|Poor Rains and Conflict May Push Somali Children Back into Emergency|
Lane Hartill 202.640.6608 (O), 202.294.9700 (M)
WESTPORT, Conn. (July 5, 2012) — Somalia is facing a renewed crisis as poor rains and conflict threaten to push hundreds of thousands of children left vulnerable by last year's crisis back into a struggle for food, Save the Children has warned.
Last year's unprecedented relief effort saved the lives of thousands of Somali children. But the crisis forced hundreds of thousands of people from their homes, devastated their livelihoods and left them vulnerable to unpredictable rains and volatile market prices.
Now a combination of displacement, poor rains and a predicted late and below-average harvest may reverse Somalia's fragile recovery from last year's drought. The confluence of hardships highlights the challenges Somalis face coping with multiple, simultaneous shocks when many haven't recovered from last year's disaster.
Early warning systems predict that below-average rains will result in poor harvests in south-central Somalia, the epicentre of last year's emergency. Hardest hit will be the 1.4 million Somalis already displaced by drought and conflict, who are relying on a good harvest to keep food prices low.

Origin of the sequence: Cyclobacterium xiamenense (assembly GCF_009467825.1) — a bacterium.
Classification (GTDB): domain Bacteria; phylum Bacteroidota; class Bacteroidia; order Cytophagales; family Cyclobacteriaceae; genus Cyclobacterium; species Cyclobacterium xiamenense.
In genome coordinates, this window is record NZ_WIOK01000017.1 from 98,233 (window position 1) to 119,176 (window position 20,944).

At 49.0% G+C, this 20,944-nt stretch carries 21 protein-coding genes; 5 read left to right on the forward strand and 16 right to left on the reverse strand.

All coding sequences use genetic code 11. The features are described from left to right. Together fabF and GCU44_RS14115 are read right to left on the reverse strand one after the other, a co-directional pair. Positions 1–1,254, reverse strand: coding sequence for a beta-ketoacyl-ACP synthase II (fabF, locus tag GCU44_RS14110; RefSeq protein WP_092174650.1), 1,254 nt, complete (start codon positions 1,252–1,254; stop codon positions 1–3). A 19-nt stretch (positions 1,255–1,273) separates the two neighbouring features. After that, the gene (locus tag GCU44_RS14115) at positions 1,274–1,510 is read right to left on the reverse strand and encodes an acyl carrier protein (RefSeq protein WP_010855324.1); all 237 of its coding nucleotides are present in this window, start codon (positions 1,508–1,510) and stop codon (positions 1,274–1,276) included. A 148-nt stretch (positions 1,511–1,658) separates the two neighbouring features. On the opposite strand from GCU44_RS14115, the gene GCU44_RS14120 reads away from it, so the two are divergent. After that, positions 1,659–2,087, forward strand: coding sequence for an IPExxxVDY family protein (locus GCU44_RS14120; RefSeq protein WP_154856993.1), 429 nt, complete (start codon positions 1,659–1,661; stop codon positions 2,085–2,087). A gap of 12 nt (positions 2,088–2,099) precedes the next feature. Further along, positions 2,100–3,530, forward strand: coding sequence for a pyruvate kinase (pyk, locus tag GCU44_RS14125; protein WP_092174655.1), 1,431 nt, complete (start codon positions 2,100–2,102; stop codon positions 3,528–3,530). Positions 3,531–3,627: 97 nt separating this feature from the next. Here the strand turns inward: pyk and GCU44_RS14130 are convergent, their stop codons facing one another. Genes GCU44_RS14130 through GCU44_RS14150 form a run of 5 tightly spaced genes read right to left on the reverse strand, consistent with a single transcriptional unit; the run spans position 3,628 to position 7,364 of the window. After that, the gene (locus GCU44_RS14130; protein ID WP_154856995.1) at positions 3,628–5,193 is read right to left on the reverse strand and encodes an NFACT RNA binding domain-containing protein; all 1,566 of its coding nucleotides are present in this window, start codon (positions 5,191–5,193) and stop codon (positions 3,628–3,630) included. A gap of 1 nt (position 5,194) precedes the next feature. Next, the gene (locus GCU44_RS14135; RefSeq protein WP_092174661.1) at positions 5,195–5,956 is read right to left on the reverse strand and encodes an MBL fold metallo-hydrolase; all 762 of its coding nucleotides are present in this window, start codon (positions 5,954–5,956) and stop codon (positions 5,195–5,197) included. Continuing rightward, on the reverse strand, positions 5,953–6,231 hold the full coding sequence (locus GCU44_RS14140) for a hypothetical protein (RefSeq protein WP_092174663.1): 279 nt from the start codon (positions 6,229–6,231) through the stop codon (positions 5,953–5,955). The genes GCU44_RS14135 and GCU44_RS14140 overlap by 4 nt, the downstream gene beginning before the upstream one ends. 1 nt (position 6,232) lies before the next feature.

Save the Children is calling for urgent funding to provide on-going emergency assistance and wants a fresh push from the international community to tackle the underlying causes of the crisis in Somalia.
"The incredible response to last year's crisis saved thousands of lives," said Sonia Zambakides, Humanitarian Director for Save the Children's Somalia program. "But that crisis has also left a huge amount of Somali families unable to cope with the effects of drought one year on.
"The underlying causes such as conflict, low rainfall and a lack of family income are still putting many Somali children at great risk."
Last year's crisis wiped out the incomes and savings of tens of thousands of Somalis and left a third of Somali families reliant on food relief. Meanwhile, increasing military activity continues to force families from their homes, further undermining their ability to cope and putting more pressure on overstretched aid programs.
Zambakides continued: "Unless we tackle the long-term factors driving hunger in Somalia, we will see more deadly crises in the years to come. We need a step-change in approach toward Somalia; a shift away from simply responding to hunger emergencies toward a long-term commitment to tackle the issues that give rise to them."
Save the Children has reached more than 3 million people across East Africa with emergency assistance since the East Africa crisis, providing food assistance, water, health care, livelihood support, protection and education to those affected by below average rains.
Save the Children is the leading, independent organization that creates lasting change for children in need in the United States and around the world. Follow us on Twitter and Facebook.